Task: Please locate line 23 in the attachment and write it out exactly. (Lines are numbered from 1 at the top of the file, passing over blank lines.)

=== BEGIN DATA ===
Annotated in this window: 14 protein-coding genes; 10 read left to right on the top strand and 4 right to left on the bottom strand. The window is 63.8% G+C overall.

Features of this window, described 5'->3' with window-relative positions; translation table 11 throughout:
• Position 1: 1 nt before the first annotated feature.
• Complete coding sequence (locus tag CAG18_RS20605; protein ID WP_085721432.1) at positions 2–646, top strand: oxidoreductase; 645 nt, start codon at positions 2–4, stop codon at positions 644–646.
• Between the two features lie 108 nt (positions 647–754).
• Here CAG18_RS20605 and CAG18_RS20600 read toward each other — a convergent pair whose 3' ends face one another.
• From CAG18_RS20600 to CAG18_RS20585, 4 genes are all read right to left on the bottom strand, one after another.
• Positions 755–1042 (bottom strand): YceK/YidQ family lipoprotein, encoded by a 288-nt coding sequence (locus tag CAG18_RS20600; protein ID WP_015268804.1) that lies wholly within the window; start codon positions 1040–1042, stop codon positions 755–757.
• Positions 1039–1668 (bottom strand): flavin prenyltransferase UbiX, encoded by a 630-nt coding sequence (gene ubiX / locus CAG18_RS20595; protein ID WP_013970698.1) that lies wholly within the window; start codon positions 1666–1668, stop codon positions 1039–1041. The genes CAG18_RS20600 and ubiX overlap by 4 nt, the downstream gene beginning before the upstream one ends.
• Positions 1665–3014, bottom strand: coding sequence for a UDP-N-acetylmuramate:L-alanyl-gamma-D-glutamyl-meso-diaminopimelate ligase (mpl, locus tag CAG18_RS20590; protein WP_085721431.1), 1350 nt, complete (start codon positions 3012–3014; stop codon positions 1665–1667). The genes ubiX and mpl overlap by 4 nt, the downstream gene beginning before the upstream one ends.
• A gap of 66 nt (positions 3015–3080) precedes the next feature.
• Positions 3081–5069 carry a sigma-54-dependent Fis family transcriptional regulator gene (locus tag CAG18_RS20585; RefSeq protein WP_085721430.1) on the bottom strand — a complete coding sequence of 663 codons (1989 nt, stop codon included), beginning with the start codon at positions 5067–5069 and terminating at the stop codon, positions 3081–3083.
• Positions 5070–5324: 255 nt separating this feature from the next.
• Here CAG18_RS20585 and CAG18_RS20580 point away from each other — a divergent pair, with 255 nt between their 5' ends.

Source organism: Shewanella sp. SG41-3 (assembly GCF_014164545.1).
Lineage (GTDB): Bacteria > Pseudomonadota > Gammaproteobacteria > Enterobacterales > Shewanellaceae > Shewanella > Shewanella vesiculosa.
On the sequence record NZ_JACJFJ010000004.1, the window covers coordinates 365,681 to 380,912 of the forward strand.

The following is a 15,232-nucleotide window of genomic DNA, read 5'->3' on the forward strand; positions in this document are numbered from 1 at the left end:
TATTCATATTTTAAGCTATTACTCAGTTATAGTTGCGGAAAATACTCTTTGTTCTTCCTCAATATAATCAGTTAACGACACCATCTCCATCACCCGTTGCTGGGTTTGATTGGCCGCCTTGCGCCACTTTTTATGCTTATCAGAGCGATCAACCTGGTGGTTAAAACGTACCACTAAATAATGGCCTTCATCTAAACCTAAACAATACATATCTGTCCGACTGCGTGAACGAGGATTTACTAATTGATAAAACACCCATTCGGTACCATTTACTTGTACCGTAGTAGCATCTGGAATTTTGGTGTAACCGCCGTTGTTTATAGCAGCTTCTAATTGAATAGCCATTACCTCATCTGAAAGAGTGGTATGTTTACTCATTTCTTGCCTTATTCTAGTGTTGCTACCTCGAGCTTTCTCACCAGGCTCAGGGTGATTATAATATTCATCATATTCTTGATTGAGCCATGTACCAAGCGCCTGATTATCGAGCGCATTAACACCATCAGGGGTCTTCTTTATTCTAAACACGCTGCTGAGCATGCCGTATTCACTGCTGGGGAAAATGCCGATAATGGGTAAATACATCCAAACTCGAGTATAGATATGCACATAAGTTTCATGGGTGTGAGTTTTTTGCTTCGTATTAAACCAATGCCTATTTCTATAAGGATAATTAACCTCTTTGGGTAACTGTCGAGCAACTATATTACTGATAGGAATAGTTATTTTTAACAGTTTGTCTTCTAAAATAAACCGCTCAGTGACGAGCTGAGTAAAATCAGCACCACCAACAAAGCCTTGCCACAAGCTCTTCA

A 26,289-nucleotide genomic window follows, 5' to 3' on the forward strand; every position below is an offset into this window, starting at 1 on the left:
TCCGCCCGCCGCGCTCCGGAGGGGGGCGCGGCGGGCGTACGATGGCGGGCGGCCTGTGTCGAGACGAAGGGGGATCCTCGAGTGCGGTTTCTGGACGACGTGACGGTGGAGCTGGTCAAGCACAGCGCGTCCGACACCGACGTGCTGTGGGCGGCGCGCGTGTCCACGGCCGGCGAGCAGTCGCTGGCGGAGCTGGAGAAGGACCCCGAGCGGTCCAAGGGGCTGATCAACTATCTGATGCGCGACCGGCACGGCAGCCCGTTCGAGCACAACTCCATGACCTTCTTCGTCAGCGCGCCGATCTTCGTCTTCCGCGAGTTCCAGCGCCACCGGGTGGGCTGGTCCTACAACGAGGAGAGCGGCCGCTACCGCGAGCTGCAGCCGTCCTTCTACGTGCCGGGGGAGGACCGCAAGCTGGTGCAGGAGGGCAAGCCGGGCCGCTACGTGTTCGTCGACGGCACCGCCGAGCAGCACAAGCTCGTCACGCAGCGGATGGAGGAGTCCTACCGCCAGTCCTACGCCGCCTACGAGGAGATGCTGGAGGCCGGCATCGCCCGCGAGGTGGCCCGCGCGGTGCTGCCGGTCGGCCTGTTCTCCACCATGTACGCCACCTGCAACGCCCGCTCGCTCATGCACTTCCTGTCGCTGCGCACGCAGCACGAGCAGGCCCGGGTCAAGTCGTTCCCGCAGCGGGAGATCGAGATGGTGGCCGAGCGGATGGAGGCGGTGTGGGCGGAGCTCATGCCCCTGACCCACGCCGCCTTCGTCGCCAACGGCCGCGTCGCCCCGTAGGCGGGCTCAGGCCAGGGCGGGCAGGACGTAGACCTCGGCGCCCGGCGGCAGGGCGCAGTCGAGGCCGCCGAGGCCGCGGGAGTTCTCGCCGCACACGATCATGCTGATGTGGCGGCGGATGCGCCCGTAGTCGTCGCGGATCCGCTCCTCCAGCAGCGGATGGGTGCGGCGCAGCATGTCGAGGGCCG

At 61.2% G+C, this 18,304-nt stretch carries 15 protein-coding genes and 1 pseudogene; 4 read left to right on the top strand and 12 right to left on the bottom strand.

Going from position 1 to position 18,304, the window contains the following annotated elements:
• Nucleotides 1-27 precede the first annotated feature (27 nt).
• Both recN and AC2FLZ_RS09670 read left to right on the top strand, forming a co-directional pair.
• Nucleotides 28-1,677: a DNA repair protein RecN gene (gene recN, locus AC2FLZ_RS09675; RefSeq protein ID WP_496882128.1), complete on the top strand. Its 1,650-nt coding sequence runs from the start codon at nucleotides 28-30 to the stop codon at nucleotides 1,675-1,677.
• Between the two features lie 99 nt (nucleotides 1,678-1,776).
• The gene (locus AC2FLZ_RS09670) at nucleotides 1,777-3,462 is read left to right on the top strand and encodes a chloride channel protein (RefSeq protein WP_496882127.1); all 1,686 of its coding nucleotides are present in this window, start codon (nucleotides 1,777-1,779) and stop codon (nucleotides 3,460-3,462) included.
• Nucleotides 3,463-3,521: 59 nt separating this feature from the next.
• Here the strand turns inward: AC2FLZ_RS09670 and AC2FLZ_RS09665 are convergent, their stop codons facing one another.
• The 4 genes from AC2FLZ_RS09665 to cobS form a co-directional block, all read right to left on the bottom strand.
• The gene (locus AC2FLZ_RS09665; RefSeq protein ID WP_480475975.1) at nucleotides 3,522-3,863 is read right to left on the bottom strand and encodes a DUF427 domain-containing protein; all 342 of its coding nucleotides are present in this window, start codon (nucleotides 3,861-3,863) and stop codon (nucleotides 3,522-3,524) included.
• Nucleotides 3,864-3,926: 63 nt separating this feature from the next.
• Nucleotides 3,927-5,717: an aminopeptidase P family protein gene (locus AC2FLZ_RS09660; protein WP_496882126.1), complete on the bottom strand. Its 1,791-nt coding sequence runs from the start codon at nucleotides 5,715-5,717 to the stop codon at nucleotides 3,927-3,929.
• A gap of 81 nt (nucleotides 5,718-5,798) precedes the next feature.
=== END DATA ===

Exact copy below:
Going from position 1 to position 18,304, the window contains the following annotated elements: